Introduction to Linux Shells (Bash)

Table of Contents

Introduction to Linux Shells (Bash)

Understand the different Linux shells, with a focus on Bash, and learn how to customize shell environments.

Shells Overview

The following command displays the list of available shells on the system. Each line represents a shell executable.

cat /etc/shells

Current Shell

Displays the path to the current shell. The default shell for the user is typically set in the /etc/passwd file.

echo $SHELL

Switching Between Shells

Entering the name of a shell (e.g., bash, zsh) in the terminal switches to that shell. It is useful for exploring and using different shell environments.

bash # Switch to Bash

zsh # Switch to Zsh

Bash Basics

A simple command in Bash to print “Hello, World!” to the terminal. Bash supports various built-in commands for various tasks.

echo "Hello, World!"

Customizing the Bash Prompt

Customize the Bash prompt to display the user, host, and current directory. The PS1 variable controls the prompt’s appearance.

PS1="\u@\h:\w\$ "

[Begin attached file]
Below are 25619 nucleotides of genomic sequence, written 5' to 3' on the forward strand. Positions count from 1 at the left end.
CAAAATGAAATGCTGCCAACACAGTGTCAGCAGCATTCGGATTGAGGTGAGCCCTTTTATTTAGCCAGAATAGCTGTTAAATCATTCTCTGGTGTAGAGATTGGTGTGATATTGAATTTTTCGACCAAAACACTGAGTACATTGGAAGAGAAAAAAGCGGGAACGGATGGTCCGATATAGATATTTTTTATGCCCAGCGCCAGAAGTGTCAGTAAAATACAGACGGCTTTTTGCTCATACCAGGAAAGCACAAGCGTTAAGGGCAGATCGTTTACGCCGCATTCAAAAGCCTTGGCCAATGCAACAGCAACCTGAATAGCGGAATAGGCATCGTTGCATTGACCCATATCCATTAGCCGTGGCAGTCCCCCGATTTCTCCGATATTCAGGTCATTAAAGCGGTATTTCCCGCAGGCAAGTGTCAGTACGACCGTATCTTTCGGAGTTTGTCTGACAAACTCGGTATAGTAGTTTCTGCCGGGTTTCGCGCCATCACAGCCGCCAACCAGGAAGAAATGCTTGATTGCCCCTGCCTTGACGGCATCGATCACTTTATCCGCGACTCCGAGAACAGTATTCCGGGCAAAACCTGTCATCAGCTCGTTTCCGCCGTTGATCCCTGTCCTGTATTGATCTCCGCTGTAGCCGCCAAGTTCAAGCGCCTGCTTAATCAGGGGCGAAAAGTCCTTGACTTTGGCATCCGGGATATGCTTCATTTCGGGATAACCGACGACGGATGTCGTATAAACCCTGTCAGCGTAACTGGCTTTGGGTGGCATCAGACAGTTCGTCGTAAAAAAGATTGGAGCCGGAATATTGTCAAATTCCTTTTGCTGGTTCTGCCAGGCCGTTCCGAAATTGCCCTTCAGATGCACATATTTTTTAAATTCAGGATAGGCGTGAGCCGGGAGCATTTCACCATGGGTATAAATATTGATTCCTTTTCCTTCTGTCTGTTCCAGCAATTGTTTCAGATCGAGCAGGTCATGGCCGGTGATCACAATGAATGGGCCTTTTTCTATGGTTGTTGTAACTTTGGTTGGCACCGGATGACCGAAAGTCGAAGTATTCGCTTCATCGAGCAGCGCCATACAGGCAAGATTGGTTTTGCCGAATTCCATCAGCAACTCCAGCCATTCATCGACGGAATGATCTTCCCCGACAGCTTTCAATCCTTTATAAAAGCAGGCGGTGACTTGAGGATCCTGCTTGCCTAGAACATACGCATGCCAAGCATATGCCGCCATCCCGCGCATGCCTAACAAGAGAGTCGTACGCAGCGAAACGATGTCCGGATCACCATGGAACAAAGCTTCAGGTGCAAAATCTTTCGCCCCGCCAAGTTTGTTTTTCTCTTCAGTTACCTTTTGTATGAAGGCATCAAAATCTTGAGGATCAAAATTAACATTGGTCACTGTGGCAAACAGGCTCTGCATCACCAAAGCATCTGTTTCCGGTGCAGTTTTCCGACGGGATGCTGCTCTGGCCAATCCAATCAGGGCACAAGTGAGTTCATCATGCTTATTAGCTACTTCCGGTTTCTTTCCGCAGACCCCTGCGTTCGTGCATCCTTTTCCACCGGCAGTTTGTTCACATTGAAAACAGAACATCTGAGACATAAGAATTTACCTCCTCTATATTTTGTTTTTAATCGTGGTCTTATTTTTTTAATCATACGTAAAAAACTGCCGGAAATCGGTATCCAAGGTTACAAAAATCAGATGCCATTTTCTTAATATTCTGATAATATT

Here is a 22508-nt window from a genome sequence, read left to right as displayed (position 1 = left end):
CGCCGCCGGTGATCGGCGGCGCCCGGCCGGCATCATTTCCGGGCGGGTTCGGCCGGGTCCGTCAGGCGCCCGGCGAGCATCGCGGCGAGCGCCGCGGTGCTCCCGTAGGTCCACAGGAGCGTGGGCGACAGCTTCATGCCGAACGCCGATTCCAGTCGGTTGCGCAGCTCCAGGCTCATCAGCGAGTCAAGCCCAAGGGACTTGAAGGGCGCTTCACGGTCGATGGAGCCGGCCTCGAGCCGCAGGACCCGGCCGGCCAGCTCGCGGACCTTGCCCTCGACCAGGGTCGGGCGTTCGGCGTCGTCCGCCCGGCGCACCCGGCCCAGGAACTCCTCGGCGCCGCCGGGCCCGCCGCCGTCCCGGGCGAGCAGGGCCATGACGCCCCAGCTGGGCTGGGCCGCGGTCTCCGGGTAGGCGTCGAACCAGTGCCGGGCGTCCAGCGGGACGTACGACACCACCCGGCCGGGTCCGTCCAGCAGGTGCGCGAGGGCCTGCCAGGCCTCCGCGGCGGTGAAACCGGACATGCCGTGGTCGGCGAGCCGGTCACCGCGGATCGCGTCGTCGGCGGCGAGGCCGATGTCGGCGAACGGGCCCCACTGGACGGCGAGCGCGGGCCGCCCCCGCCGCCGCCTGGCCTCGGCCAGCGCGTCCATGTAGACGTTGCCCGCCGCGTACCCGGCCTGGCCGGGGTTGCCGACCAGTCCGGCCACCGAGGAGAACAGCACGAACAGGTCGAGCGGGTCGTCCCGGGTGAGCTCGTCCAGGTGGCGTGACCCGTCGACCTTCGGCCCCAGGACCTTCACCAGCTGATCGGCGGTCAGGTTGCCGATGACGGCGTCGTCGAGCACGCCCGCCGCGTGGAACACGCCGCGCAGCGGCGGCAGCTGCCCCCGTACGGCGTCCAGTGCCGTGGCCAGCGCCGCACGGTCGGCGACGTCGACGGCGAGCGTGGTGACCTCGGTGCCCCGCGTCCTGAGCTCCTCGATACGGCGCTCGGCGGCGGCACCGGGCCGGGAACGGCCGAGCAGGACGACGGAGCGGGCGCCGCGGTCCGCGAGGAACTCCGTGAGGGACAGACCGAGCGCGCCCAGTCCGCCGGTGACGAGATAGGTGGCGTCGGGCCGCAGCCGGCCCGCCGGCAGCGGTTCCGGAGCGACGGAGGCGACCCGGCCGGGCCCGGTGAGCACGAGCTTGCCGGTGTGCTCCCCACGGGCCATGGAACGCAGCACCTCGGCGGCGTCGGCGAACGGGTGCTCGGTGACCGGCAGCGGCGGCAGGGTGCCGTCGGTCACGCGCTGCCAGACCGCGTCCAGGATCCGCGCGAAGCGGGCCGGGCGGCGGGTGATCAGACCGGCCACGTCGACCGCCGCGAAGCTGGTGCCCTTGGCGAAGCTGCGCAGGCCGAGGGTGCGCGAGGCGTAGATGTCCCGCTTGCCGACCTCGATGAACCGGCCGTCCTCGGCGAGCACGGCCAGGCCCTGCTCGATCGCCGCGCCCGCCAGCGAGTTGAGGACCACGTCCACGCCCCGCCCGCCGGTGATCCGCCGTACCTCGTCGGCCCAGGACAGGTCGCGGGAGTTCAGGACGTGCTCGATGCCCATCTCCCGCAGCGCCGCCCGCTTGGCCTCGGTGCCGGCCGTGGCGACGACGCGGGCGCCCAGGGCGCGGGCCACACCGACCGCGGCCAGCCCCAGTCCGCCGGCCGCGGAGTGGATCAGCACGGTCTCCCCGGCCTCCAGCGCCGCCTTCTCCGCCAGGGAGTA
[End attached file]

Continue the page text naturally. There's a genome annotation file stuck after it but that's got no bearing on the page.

Bash Configuration Files

The following commands represent user-specific Bash configuration file and system-wide Bash configuration file.

~/.bashrc

/etc/bash.bashrc

Environment Variables

The following commands export an environment variable. Environment variables are accessible to child processes and control the behavior of programs.

export MY_VARIABLE="Hello"

echo $MY_VARIABLE

Aliases

The following command creates an alias (ll) for the ls -la command. Aliases simplify and customize command usage.

alias ll="ls -la"

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Shell Scripts

The following commands opens a script file using nano, makes the script executable with chmod, and executes the script with ./myscript.sh.

nano myscript.sh

chmod +x myscript.sh

./myscript.sh

Bash Completion

The following command installs Bash completion for improved command-line efficiency. Allows for tab completion of commands, filenames, and more.

sudo apt install bash-completion

Exiting the Shell

The following command exits the current shell. It is useful when working with different shells or ending a terminal session.

exit

By diving into system logs and employing various commands and techniques, users can gain valuable insights into system activities, troubleshoot issues effectively, and maintain a proactive approach to system monitoring and management.

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